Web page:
Mario Carey and Governor General Sir Arthur Foulkes Support Autism Awareness (Courtesy Call)
Recently, about 25 students from Blairwood Academy with autism and other special needs students were warmly welcomed to the historic Government House. Governor General, Sir Arthur Foulkes and Lady Foulkes were paid a courtesy call by R.E.A.C.H. Bahamas representatives and students from Blairwood Academy as a part of R.E.A.C.H.’s Autism Awareness month of activities. In his address, R.E.A.C.H. President, Mario Carey praised the Blairwood Academy for fostering a safe and wholesome environment for the children and noted the progress that the Bahamas is making towards building an environment where children with autistic challenges can grow and develop. Importantly, Carey noted the need to have a special needs learning center on government land to further make this progress a reality. Carey, who is presently a part of a committee aiding to design such a facility, in his speech addressed the need for more trained teachers. He stressed the need to have more teachers that can work with students affected by autism, mentioning that the need for more trained teachers today is even more vital than having a learning facility.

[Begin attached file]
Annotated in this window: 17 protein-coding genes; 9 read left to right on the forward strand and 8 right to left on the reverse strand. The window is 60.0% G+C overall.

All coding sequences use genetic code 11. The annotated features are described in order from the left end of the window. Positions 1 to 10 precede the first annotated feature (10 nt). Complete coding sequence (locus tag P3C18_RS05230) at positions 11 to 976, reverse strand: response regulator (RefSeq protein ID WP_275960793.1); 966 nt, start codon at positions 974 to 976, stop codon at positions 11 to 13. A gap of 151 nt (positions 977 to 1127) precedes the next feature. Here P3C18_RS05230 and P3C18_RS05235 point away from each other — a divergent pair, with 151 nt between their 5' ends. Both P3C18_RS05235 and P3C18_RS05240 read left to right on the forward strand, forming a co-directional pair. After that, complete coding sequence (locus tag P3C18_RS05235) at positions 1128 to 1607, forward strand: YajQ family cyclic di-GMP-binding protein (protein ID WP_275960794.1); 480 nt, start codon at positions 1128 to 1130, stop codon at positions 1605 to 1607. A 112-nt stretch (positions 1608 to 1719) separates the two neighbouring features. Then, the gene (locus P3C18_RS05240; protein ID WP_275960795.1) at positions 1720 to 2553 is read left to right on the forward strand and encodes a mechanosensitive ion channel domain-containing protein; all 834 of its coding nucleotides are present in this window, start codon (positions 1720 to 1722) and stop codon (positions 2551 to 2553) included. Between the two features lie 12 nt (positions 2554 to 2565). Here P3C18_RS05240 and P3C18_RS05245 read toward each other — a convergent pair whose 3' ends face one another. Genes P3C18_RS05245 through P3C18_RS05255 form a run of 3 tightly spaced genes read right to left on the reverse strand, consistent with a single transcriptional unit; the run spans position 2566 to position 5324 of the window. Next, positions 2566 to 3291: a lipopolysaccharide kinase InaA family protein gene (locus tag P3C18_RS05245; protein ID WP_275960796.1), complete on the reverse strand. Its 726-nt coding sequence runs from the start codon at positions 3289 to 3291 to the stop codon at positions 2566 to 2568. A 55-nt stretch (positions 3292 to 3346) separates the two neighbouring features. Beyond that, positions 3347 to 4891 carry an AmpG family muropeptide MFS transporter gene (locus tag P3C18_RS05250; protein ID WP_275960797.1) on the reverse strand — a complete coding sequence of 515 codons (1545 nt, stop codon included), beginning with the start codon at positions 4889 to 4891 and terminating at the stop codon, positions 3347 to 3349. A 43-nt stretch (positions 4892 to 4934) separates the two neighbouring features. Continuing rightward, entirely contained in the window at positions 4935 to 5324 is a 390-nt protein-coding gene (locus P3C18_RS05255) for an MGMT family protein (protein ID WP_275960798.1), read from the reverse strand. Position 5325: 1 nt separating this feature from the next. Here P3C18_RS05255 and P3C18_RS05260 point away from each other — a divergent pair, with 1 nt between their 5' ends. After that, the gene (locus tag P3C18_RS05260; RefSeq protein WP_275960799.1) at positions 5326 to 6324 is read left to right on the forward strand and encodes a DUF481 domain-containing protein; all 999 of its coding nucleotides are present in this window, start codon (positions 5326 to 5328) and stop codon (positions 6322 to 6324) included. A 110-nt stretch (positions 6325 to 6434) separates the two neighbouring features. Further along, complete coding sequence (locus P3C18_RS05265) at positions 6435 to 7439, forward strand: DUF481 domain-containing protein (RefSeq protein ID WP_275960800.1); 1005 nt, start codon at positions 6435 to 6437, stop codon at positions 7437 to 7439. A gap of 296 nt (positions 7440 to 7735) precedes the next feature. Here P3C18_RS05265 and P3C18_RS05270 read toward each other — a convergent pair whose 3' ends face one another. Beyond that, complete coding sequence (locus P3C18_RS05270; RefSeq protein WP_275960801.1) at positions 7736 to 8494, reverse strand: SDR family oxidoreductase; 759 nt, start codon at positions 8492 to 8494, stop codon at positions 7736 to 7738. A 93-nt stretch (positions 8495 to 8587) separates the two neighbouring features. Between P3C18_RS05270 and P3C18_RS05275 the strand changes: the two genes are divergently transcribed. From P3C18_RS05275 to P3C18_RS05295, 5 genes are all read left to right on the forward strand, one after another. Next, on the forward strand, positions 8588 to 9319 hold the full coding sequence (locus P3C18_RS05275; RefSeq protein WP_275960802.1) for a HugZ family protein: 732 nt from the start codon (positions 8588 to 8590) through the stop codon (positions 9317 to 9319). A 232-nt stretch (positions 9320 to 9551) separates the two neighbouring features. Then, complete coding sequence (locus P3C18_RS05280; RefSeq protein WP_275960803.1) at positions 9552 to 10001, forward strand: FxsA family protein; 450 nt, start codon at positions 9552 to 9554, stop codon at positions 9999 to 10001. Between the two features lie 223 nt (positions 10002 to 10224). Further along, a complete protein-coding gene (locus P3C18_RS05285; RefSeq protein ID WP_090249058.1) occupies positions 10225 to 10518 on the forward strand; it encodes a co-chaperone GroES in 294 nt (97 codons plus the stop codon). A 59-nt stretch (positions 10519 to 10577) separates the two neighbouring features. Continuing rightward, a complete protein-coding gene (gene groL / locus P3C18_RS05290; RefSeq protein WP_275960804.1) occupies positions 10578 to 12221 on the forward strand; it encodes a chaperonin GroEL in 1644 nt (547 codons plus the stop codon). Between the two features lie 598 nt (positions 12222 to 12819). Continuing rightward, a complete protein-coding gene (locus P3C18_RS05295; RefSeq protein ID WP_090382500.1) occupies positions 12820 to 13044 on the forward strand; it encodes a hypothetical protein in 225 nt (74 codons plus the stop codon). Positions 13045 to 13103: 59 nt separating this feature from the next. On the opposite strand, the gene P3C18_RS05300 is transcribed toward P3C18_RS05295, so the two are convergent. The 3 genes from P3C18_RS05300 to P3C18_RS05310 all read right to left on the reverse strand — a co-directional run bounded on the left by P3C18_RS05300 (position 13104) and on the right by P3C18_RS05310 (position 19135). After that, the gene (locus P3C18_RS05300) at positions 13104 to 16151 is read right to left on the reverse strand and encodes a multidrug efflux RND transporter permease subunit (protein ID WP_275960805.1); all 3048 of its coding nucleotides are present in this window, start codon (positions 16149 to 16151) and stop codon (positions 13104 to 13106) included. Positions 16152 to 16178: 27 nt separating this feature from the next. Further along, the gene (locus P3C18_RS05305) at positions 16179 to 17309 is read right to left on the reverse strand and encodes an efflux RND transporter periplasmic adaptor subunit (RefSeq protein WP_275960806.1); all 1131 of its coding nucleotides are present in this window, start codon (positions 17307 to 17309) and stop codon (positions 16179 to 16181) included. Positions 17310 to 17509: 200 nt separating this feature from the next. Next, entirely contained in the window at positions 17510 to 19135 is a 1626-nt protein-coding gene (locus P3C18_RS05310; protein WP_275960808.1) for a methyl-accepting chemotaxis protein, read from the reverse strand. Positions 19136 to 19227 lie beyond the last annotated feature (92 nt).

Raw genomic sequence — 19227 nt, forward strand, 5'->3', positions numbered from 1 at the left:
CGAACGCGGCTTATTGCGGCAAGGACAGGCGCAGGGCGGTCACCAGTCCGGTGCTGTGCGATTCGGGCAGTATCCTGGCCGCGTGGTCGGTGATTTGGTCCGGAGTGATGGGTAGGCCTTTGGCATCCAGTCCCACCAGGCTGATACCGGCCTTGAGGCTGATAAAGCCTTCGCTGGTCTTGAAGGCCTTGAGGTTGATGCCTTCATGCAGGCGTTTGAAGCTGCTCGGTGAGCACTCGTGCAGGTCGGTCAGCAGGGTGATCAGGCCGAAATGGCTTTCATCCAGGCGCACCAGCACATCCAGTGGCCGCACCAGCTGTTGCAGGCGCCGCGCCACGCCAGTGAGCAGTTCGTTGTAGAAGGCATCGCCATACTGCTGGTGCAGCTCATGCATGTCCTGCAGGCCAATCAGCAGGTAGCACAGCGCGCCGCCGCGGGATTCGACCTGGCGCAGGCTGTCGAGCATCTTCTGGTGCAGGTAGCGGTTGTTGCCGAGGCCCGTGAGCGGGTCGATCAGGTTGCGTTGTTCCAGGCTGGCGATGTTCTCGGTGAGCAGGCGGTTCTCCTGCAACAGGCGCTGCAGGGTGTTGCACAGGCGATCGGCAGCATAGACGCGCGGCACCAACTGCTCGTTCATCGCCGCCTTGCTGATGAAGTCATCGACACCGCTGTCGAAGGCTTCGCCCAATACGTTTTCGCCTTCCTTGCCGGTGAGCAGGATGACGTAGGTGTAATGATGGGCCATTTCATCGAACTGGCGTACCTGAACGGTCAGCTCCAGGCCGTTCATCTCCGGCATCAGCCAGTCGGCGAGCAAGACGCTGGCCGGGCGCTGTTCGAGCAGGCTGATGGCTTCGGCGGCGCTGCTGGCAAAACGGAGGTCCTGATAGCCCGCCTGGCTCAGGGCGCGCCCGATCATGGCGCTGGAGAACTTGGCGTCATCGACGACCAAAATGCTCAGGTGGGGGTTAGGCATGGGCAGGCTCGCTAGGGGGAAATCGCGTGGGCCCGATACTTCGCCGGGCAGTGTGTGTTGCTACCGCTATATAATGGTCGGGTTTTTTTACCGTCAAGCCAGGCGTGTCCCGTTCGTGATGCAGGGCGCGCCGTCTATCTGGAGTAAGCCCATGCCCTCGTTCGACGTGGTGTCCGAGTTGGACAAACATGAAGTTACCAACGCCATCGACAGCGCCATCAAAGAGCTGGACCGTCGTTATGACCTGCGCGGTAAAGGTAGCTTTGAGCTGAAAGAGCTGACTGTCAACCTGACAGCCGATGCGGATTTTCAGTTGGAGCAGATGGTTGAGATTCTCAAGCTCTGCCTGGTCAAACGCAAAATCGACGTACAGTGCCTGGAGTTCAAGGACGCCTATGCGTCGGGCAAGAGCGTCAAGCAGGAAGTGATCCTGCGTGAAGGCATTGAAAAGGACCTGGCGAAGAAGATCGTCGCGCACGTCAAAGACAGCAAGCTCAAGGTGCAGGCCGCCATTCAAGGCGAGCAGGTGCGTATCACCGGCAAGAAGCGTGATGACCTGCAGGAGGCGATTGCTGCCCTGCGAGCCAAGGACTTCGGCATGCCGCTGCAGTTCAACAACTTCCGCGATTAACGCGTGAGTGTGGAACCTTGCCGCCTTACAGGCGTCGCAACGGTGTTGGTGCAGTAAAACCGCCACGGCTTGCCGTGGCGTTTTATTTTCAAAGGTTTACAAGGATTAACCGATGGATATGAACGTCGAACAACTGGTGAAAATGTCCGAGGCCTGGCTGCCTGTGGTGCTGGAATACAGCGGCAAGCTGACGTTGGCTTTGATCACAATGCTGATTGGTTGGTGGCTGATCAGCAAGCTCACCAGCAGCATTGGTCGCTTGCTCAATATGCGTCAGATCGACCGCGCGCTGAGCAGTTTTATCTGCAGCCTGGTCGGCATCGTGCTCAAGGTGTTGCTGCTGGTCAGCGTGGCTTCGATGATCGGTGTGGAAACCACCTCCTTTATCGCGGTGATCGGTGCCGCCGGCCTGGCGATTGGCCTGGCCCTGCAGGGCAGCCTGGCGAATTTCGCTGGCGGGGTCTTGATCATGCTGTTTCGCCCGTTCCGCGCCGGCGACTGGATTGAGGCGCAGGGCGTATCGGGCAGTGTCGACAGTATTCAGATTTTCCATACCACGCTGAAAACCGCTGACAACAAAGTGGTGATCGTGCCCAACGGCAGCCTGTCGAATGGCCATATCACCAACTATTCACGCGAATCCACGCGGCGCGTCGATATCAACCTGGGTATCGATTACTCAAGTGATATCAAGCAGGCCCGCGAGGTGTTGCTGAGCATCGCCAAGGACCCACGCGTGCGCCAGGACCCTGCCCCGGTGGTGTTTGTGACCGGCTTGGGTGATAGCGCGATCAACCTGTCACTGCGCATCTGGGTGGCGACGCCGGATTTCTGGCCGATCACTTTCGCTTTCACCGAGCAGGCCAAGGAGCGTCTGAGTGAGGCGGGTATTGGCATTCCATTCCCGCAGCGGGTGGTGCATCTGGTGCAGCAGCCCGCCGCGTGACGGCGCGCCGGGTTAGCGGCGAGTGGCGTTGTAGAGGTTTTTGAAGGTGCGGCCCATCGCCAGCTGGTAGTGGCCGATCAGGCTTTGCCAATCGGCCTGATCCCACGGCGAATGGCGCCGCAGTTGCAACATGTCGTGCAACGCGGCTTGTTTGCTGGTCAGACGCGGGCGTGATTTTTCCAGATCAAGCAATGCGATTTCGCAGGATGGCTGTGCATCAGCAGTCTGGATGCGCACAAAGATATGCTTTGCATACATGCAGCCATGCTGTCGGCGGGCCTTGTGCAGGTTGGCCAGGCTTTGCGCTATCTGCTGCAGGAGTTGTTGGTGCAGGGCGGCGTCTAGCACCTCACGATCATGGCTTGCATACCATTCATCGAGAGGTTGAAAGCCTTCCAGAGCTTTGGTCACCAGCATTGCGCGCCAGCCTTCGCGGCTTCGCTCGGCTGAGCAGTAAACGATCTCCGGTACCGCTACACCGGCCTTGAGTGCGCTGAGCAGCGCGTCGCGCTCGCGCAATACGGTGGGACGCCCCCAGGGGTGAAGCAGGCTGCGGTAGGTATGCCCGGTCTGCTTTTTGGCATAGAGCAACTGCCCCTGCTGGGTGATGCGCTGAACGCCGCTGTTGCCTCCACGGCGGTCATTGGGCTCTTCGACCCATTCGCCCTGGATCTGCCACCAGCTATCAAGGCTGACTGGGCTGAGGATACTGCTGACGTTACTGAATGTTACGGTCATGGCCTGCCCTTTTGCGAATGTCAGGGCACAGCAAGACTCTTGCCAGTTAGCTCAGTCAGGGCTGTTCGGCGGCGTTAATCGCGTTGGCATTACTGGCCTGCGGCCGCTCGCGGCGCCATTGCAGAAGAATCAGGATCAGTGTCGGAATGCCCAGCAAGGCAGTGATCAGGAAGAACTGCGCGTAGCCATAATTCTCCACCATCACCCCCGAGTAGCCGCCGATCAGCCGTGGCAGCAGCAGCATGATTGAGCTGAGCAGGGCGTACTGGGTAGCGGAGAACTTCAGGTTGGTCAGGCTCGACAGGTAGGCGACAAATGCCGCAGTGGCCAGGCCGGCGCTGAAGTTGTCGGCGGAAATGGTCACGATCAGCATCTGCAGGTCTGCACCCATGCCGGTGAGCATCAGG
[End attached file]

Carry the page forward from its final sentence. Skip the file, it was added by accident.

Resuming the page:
This meeting was deemed a heartfelt one as His Excellency, the Governor General affirmed the students of how important and loved they are. Accordingly to the Bahamas Weekly, His Excellency reminded the students that, “A lot of important people come to Government House, The Queen has been here. Prince Harry has been here. Mr. Mandela has been here. Today, we have you. You are also very important people and we want you to know that you are loved.”
Then, in his speech at the Annual Light It Up Blue Opening Ceremony on World Autism Awareness Day, Prime Minister of The Commonwealth of The Bahamas, Perry Christie mentioned that as many as 35,000 children in The Bahamas have been diagnosed with autism or other challenges that can impede their ability to learn in a traditional environment. Autism is no joke! R.E.A.C.H. President, Mario Carey said it well, “We have a long way to go” and it will take a collaborative effort to help in the fight against autism.
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